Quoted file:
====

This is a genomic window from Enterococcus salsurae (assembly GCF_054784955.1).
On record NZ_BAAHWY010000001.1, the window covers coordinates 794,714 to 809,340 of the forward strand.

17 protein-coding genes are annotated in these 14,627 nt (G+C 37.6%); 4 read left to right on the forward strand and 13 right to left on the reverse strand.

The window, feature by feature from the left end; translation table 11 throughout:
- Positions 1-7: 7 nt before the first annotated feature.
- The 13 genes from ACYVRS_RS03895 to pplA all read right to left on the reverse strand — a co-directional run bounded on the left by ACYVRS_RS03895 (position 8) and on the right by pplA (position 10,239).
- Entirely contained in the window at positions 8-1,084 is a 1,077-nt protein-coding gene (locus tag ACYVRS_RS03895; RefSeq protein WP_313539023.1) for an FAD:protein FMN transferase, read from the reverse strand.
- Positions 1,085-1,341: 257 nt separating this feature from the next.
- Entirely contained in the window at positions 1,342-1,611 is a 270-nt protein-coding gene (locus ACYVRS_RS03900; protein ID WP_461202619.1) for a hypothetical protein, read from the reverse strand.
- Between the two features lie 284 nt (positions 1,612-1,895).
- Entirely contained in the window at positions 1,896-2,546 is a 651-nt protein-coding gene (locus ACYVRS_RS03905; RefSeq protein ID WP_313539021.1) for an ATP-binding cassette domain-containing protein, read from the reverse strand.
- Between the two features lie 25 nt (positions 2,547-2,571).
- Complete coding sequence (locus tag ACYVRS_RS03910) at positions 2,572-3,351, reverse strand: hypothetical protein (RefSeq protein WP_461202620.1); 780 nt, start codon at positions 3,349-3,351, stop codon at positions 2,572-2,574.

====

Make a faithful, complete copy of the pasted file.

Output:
This is a genomic window from Enterococcus salsurae (assembly GCF_054784955.1).
On record NZ_BAAHWY010000001.1, the window covers coordinates 794,714 to 809,340 of the forward strand.

17 protein-coding genes are annotated in these 14,627 nt (G+C 37.6%); 4 read left to right on the forward strand and 13 right to left on the reverse strand.

The window, feature by feature from the left end; translation table 11 throughout:
- Positions 1-7: 7 nt before the first annotated feature.
- The 13 genes from ACYVRS_RS03895 to pplA all read right to left on the reverse strand — a co-directional run bounded on the left by ACYVRS_RS03895 (position 8) and on the right by pplA (position 10,239).
- Entirely contained in the window at positions 8-1,084 is a 1,077-nt protein-coding gene (locus tag ACYVRS_RS03895; RefSeq protein WP_313539023.1) for an FAD:protein FMN transferase, read from the reverse strand.
- Positions 1,085-1,341: 257 nt separating this feature from the next.
- Entirely contained in the window at positions 1,342-1,611 is a 270-nt protein-coding gene (locus ACYVRS_RS03900; protein ID WP_461202619.1) for a hypothetical protein, read from the reverse strand.
- Between the two features lie 284 nt (positions 1,612-1,895).
- Entirely contained in the window at positions 1,896-2,546 is a 651-nt protein-coding gene (locus ACYVRS_RS03905; RefSeq protein ID WP_313539021.1) for an ATP-binding cassette domain-containing protein, read from the reverse strand.
- Between the two features lie 25 nt (positions 2,547-2,571).
- Complete coding sequence (locus tag ACYVRS_RS03910) at positions 2,572-3,351, reverse strand: hypothetical protein (RefSeq protein WP_461202620.1); 780 nt, start codon at positions 3,349-3,351, stop codon at positions 2,572-2,574.